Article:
Re: Why Not a Planet Of The Apes?

Dan Hook (
Wed, 11 Jun 1997 19:47:42 -0400

I had heard of an attempt to domesticate a certain type of fox (silver?)
because its fur was so highly prized. The process used was to breed the
animals that tolerated the shortest distance between them and a human being
before running. They were domesticated, in that they were friendly to
people. The problem is domesticity and coat color were linked so the
project turned out a useless result. I would guess that this is a result
of keeping the fox in a semi-juvenile stage. The same was done in the
domestication of wolves.

Dan Hook
> From: Robin Hanson <>
> To:
> Subject: Re: Why Not a Planet Of The Apes?
> Date: Tuesday, June 10, 1997 5:41 PM
> Carl Feynman writes:
> >>we don't really know it takes [300 yrs], ... new high tech might help
> >
> >I think we do know it takes that long, if not many times longer. All
> >really useful domesticated species I know of have been the object of
> >deliberate breeding for at least five hundred years. . Two cases
> >where I might be wrong are carp, turkeys ... a counterexample ...
> >lab rats and white mice have both been domesticated in the last
> >century. ... these species have very short generation times. So ...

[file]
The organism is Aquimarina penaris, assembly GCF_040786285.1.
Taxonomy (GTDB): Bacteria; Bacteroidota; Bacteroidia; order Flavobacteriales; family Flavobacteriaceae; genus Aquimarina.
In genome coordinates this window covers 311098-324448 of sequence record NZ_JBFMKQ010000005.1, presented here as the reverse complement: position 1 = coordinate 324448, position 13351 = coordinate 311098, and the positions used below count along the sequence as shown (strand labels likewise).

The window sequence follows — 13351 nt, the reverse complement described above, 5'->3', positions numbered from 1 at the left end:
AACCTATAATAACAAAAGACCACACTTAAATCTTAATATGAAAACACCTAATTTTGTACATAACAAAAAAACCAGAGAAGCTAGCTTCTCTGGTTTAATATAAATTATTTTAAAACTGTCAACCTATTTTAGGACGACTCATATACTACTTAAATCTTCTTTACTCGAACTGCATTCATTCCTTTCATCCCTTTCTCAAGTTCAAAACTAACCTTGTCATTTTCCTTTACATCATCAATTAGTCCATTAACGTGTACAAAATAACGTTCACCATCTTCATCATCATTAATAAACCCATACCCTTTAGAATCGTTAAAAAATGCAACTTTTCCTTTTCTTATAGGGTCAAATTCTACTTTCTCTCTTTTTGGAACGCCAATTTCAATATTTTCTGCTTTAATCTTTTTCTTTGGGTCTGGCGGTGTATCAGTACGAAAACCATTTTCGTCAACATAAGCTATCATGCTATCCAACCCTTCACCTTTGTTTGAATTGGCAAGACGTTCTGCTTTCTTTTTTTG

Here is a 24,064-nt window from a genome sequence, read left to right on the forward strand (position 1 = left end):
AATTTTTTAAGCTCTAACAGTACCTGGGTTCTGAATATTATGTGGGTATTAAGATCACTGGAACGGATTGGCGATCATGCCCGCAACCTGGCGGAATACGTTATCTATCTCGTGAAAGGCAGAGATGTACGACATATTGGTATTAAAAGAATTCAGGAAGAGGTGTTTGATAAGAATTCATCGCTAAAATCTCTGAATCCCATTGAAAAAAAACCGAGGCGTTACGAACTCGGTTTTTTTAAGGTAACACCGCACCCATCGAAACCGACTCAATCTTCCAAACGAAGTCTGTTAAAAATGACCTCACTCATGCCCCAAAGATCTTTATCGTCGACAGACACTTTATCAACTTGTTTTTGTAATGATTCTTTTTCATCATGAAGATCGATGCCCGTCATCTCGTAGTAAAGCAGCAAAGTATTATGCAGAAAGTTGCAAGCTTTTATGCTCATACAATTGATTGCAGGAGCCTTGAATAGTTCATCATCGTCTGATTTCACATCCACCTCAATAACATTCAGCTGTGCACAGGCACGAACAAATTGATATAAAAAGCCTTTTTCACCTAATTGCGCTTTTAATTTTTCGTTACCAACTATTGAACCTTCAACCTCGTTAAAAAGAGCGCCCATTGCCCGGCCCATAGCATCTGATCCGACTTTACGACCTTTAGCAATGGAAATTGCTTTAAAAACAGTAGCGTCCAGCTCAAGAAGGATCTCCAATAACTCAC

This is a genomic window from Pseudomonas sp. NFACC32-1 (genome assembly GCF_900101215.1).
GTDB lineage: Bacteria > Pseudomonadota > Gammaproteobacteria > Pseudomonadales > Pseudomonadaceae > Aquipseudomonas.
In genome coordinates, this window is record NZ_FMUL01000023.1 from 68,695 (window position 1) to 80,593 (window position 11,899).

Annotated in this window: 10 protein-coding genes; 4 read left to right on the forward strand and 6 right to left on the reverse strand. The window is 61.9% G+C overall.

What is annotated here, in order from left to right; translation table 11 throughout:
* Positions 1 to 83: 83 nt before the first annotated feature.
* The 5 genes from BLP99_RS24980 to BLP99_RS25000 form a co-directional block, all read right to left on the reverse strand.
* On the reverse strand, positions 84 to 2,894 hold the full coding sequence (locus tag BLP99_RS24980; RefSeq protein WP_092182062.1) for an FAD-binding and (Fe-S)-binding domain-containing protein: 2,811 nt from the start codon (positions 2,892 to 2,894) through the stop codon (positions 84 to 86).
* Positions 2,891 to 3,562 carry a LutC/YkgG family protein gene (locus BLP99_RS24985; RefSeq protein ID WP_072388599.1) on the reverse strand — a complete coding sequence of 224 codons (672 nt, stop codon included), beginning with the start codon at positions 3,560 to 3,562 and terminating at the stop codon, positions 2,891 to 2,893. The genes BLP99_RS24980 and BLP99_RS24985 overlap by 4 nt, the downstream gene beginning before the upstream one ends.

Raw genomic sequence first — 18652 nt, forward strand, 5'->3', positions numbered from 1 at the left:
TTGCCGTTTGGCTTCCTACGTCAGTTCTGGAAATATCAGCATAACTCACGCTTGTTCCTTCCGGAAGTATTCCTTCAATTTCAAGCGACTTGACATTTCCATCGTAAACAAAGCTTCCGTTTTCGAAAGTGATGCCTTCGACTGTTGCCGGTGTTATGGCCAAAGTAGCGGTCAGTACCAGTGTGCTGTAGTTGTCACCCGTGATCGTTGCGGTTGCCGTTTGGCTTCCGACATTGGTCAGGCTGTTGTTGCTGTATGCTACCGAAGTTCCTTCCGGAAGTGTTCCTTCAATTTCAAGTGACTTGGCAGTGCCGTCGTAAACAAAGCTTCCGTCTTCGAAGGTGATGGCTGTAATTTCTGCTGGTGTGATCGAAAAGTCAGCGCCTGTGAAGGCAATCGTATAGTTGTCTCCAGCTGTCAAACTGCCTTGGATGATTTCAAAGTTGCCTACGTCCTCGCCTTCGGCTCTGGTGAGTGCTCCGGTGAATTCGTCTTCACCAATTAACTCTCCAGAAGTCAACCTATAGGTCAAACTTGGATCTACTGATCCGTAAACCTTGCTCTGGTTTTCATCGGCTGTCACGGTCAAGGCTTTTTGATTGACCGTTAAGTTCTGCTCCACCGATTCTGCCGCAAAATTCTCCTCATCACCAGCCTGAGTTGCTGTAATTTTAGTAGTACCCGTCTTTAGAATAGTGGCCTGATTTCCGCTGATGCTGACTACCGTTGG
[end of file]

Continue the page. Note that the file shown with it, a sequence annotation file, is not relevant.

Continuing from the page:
> >no species has been domesticated in less than 500 generations. Here
> >my definition of 'domesticated' is that I would walk through a paddock
> >occupied by several of them, that I didn't know personally, without
> >being worried.
> Again, you may be right, but this seems to be just speculation. We
> don't know how long it took to reach your (reasonable) definition of
> domestication, nor how many individuals (both humans and others) were
> involved in the effort. I understand that "scientific" breeding in
> modern farms has improved greatly over older intuitive breeding. And
> it stands to reason that great further improvements will be possible
> when we can cheaply read out the entire genome of each individual in a
> breeding program, match them with detailed behavioral data, and
> even splice together desired trial genomes.
> Robin D. Hanson